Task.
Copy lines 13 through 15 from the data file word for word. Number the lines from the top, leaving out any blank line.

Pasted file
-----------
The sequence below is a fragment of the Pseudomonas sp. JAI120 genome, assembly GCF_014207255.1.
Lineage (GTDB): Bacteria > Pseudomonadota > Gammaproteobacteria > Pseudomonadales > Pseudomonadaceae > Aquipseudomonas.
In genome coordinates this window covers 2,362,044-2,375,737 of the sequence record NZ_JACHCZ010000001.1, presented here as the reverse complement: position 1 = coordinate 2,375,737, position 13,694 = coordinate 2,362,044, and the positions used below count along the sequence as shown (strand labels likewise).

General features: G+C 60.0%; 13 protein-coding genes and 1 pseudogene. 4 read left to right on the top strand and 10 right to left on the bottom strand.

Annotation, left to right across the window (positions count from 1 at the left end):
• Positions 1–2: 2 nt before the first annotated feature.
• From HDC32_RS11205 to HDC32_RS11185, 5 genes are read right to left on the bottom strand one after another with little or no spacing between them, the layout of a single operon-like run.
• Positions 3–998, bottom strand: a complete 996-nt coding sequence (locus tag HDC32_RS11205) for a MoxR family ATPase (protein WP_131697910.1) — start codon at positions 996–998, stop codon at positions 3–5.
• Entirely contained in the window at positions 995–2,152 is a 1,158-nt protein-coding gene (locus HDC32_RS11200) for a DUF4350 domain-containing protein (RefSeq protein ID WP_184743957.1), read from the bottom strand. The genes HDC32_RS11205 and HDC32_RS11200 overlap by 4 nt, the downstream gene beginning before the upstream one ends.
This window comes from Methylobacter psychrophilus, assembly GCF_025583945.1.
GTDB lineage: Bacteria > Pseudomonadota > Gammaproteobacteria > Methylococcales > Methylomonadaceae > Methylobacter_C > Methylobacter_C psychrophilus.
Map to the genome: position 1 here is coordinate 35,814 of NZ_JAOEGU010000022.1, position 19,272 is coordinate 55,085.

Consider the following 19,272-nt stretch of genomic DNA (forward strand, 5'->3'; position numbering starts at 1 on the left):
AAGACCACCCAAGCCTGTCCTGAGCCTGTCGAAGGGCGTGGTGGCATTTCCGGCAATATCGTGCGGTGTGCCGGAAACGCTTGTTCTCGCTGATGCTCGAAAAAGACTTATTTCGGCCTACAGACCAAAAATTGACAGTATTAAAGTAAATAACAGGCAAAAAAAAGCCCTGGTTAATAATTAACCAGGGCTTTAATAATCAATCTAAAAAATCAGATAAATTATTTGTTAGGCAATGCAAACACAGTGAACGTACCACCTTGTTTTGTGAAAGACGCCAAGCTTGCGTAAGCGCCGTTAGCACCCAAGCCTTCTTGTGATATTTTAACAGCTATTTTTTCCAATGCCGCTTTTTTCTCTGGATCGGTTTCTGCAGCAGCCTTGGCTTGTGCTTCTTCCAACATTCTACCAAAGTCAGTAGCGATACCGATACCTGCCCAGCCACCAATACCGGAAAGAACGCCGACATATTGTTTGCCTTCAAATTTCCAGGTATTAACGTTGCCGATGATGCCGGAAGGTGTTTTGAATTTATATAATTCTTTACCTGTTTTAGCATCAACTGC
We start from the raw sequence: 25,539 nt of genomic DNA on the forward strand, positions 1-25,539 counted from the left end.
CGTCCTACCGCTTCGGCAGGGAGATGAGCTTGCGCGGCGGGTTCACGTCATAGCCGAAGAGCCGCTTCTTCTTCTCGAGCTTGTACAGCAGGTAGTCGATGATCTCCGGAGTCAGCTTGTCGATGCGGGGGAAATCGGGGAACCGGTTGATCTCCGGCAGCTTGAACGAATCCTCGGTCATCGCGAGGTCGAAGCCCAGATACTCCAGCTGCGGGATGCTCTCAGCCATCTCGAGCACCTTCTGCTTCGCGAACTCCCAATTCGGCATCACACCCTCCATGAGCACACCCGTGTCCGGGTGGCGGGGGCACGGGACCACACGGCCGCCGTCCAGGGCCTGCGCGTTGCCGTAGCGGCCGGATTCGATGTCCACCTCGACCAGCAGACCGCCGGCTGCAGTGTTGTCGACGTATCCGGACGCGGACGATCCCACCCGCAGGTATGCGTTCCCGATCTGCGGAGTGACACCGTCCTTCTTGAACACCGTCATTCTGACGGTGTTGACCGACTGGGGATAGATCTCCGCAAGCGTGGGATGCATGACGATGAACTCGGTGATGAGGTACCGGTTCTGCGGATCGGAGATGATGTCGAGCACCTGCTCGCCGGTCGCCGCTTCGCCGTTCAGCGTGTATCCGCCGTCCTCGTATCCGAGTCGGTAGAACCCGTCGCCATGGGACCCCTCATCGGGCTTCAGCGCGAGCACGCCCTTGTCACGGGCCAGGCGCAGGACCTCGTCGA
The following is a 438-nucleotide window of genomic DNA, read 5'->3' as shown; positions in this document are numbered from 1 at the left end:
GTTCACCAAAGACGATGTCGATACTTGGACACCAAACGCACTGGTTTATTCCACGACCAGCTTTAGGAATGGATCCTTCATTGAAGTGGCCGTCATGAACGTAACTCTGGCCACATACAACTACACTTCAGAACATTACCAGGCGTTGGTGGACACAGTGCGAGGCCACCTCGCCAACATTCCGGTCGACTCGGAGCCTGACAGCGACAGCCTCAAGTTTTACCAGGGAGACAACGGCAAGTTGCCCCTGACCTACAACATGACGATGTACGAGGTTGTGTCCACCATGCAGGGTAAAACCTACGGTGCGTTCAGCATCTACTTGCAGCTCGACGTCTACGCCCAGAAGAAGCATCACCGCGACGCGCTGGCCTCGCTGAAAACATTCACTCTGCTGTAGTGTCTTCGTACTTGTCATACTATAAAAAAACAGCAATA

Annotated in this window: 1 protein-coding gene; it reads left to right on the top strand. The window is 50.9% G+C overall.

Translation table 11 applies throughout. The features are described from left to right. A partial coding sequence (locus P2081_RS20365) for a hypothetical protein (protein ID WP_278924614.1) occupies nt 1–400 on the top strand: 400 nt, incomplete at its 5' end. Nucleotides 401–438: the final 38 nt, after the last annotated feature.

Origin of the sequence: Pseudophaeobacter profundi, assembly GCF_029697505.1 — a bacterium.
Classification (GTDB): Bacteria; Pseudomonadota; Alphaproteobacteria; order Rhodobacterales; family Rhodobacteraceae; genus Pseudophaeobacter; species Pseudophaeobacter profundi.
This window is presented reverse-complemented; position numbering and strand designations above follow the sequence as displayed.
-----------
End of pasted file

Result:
Consider the following 19,272-nt stretch of genomic DNA (forward strand, 5'->3'; position numbering starts at 1 on the left):
AAGACCACCCAAGCCTGTCCTGAGCCTGTCGAAGGGCGTGGTGGCATTTCCGGCAATATCGTGCGGTGTGCCGGAAACGCTTGTTCTCGCTGATGCTCGAAAAAGACTTATTTCGGCCTACAGACCAAAAATTGACAGTATTAAAGTAAATAACAGGCAAAAAAAAGCCCTGGTTAATAATTAACCAGGGCTTTAATAATCAATCTAAAAAATCAGATAAATTATTTGTTAGGCAATGCAAACACAGTGAACGTACCACCTTGTTTTGTGAAAGACGCCAAGCTTGCGTAAGCGCCGTTAGCACCCAAGCCTTCTTGTGATATTTTAACAGCTATTTTTTCCAATGCCGCTTTTTTCTCTGGATCGGTTTCTGCAGCAGCCTTGGCTTGTGCTTCTTCCAACATTCTACCAAAGTCAGTAGCGATACCGATACCTGCCCAGCCACCAATACCGGAAAGAACGCCGACATATTGTTTGCCTTCAAATTTCCAGGTATTAACGTTGCCGATGATGCCGGAAGGTGTTTTGAATTTATATAATTCTTTACCTGTTTTAGCATCAACTGC
We start from the raw sequence: 25,539 nt of genomic DNA on the forward strand, positions 1-25,539 counted from the left end.